Strong quake rattles Colombian capital
A strong earthquake followed by dozens of aftershocks rattled central Colombia and the capital Bogota on Thursday, setting off sirens and sparking panic, authorities said.
No major damage was reported, but one woman died after jumping from a building, and Bogota's mayor noted "reports of people trapped in elevators and other minor events."
The Colombian Geological Survey put the quake's magnitude at 6.1, while the US Geological Survey (USGS) reported it at 6.3.
The Colombian agency said the earthquake struck at 12:04 pm (1704 GMT), with its epicenter in the town of El Calvario, 40 kilometers (25 miles) southeast of Bogota. It hit at a depth of less than 30 kilometers.
Buildings shook and sirens sounded as thousands of panicked residents poured into the streets of the capital, gripping their cell phones as they called loved ones, AFP journalists observed.
"The only serious incident reported was a woman who threw herself from the 10th floor of a residential building... apparently due to a nervous disorder," said the mayor of the capital, Claudia Lopez, on the X social network, formerly known as Twitter.
Firefighters confirmed the woman's death.
Social media users reported feeling the quake in the cities of Villavicencio, Bucaramanga, Tunja and Ibague, all near the epicenter.
"Strong tremor in Bogota. Let's remain calm and cautious. Please take all precautions against possible aftershocks. Calm, serenity and caution," Lopez warned on X.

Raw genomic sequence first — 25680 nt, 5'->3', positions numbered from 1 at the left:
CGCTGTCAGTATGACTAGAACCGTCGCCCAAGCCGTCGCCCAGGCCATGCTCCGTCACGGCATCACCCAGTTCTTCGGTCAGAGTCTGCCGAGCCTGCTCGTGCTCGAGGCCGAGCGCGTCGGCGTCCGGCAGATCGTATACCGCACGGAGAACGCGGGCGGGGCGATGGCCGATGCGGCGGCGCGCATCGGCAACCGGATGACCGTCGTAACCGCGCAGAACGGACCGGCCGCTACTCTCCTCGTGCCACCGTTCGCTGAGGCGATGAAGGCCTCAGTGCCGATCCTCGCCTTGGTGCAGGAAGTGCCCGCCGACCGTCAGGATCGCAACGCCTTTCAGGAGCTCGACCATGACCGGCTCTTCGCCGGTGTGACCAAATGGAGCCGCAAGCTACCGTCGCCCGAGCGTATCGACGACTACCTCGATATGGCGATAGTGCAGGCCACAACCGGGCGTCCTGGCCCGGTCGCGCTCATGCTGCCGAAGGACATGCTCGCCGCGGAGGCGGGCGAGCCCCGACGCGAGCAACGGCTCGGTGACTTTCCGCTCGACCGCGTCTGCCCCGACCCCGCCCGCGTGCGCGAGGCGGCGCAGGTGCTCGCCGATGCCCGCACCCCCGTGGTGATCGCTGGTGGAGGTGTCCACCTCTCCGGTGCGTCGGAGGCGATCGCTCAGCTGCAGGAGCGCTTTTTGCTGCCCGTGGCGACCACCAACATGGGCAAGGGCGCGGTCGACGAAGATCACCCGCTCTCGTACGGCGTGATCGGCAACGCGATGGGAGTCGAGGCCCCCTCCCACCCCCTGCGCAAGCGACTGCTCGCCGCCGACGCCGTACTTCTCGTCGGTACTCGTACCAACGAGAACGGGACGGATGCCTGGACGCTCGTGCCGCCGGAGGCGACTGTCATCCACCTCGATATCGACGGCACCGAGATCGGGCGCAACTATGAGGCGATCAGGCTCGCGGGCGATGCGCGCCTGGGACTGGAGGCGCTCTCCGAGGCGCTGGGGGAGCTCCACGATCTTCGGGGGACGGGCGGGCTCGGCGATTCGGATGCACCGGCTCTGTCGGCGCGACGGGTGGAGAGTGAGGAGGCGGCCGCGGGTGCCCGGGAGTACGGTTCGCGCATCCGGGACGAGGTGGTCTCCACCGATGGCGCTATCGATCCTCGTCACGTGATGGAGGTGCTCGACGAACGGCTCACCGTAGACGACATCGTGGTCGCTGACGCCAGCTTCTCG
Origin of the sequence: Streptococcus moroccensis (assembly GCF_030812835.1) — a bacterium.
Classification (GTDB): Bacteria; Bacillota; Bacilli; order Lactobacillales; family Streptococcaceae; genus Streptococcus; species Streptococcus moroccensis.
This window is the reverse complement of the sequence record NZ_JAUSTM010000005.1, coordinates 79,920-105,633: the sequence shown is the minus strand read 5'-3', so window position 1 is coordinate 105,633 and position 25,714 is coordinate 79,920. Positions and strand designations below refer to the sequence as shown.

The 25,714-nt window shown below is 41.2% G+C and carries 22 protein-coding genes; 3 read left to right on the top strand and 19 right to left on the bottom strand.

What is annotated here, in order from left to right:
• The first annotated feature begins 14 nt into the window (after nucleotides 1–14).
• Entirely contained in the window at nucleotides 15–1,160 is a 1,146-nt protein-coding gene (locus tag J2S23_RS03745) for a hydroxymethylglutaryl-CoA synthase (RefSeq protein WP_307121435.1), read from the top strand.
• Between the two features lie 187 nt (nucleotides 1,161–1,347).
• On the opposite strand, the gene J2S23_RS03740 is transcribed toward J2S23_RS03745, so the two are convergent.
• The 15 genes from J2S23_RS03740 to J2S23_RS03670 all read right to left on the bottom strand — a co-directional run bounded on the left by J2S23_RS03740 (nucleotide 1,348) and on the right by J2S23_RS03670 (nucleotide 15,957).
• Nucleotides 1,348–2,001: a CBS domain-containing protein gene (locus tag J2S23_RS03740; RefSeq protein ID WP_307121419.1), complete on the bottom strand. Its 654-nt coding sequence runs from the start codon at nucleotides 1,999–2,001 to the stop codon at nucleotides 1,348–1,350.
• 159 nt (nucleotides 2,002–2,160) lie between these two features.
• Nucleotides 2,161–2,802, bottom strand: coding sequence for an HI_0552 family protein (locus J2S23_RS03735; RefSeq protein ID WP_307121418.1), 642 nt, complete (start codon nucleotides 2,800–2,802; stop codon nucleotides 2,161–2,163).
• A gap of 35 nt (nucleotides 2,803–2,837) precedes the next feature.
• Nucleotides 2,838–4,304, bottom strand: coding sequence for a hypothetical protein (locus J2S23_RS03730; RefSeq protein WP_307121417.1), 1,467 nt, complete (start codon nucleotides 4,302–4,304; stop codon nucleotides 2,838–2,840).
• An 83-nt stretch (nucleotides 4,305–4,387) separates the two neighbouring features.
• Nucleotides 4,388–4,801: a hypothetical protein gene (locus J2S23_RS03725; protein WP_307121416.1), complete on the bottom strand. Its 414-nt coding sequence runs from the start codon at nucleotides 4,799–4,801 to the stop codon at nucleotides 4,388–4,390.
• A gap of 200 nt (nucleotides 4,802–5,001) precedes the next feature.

US diplomat Francisco Palmieri was giving a speech at a Bogota hotel when the quake hit, as seen in a video of the session, which was attended by President Gustavo Petro.
Palmieri stopped talking to ask in English if there had been an earthquake, then resumed speaking, with a smile. The hotel was not evacuated.
A piece of the ceiling in the congress building detached but caused no injuries, according to videos released by the lower chamber on X.
A landslide was reported in Villavicencio, while only the windows of homes and businesses were reportedly affected in El Calvario, according to an update from the National Unit for Disaster Risk Management.
The main road linking Bogota to the country's southeast was temporarily shut due to landslides, local officials said.
At least 35 aftershocks struck later Thursday, with the USGS reporting one that registered a 5.7 magnitude.
Central Colombia is very seismically active and features one of the country's main geological faults.
In 2008, a quake centered in El Calvario left 11 people dead.
© 2023 AFP